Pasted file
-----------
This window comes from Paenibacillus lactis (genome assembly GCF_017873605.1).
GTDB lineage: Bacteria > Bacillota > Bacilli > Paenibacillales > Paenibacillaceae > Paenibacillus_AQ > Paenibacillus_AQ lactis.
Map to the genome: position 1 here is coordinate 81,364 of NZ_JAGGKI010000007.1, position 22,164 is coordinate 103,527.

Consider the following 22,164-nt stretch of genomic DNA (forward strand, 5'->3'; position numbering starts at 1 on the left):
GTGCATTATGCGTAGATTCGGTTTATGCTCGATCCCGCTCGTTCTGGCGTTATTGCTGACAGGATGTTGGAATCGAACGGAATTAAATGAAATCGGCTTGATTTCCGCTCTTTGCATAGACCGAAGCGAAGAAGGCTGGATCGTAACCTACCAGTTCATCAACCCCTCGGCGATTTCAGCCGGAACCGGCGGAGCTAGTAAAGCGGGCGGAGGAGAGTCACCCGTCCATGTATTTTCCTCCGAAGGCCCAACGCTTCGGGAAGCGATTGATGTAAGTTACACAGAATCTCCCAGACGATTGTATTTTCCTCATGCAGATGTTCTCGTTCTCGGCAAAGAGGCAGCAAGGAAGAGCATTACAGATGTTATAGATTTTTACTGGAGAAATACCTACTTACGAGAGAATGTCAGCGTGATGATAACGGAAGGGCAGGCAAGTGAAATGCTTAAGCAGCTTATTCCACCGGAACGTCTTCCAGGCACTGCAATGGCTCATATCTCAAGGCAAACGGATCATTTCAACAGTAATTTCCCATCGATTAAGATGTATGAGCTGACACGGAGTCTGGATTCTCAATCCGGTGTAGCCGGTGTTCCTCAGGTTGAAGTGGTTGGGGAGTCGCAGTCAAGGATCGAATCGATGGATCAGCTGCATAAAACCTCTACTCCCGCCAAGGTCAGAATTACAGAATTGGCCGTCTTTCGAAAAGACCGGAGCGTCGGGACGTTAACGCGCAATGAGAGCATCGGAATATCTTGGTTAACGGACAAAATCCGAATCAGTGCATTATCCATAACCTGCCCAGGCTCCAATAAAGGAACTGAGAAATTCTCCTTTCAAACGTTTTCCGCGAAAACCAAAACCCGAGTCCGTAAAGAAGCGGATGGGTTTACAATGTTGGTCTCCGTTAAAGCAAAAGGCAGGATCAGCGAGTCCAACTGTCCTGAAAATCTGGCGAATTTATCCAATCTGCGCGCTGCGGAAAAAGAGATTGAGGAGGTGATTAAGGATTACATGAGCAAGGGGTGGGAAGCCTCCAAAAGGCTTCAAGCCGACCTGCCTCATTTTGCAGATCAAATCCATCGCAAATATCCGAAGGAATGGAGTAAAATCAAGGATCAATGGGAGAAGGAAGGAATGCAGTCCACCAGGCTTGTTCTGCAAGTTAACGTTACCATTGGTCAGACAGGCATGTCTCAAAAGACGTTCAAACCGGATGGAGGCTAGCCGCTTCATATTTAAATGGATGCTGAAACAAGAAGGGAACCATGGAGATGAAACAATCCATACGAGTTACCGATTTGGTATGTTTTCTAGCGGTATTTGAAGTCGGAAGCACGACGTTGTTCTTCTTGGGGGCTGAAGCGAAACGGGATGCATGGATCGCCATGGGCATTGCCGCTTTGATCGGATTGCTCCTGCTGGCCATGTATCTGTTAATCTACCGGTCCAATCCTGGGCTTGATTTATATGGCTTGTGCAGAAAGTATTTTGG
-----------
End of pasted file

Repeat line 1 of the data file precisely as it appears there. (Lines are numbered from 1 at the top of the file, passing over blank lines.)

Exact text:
This window comes from Paenibacillus lactis (genome assembly GCF_017873605.1).